Most people assume that crossbars were dropped on women’s bikes to make it possible to ride with dresses. However, the primary reason was more scandalous than that! This post traces the design history of bikes with dropped crossbars, and reveals the surprising recent change in the gendered association of the dropped crossbar.
Happy Memorial Day to all! It’s important to stop for a moment on these wonderful public holidays and think about the meaning of the day. Memorial Day is a day to honor those who gave their lives for their country in military service. Did you know that bikes have played a huge role in US military history?
During the late 19th and early 20th centuries, women began to escape some of their restrictions by riding bicycles. Despite strong opposition from men, women cycled on, and the bicycle became an instrument of change that subverted the status quo and became a powerful symbol of women’s emancipation. In this Guest Post, Andrew McLaughlin tells us all about the extraordinary role played by bicycles in women’s emancipation.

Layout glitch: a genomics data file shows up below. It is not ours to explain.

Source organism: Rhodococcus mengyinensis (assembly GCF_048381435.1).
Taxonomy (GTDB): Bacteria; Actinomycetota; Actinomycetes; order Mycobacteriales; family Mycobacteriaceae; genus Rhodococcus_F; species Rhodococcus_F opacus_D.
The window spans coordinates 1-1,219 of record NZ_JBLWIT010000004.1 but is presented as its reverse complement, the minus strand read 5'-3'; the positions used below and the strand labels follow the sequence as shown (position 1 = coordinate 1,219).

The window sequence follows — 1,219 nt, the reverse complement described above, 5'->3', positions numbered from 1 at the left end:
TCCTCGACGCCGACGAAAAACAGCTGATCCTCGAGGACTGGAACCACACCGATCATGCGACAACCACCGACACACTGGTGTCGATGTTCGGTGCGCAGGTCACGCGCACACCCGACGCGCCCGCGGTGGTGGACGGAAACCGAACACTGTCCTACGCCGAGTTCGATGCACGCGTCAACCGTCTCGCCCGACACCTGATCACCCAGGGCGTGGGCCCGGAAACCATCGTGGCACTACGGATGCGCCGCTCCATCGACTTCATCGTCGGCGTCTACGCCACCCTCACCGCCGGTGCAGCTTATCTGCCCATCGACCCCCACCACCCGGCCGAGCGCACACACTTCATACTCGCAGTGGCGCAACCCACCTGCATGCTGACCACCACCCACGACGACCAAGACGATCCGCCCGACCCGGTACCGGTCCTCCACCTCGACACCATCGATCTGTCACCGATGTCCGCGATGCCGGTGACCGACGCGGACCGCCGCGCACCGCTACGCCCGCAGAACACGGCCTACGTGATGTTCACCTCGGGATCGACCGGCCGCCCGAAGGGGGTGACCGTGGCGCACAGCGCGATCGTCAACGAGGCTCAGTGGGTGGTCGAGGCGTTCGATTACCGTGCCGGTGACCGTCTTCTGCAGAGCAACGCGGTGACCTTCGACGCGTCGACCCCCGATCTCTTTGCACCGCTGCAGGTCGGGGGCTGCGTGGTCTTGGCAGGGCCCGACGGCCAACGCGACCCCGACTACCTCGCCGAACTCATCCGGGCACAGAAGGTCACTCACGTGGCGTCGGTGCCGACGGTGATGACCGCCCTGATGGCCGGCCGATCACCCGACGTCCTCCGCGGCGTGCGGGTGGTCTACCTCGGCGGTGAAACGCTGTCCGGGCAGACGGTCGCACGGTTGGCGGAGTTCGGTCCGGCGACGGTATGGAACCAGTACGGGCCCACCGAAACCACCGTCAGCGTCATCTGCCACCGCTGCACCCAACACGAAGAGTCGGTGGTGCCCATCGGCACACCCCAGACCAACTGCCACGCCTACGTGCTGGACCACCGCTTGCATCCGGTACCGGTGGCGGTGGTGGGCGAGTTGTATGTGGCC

In 1897 an 8-year-old girl, Virginia O’Hanlon, wrote to a New York City newspaper, The Sun, to ask whether there really was a Santa Claus. They assured her that there was. And not only did Santa Claus exist for Virginia, but he was a very smart Santa Claus, with the good sense to give Virginia the priceless gift of a bicycle.
Veteran’s Day, aka Remembrance Day – World War 1 was the war to end all wars, which unfortunately did not end all wars. Bikes were in the thick of World War I from Day 1. How strange to imagine a world where the soldiers were on bikes, rather than fighter jets or tanks. Read about the forgotten role of bikes in war in this post.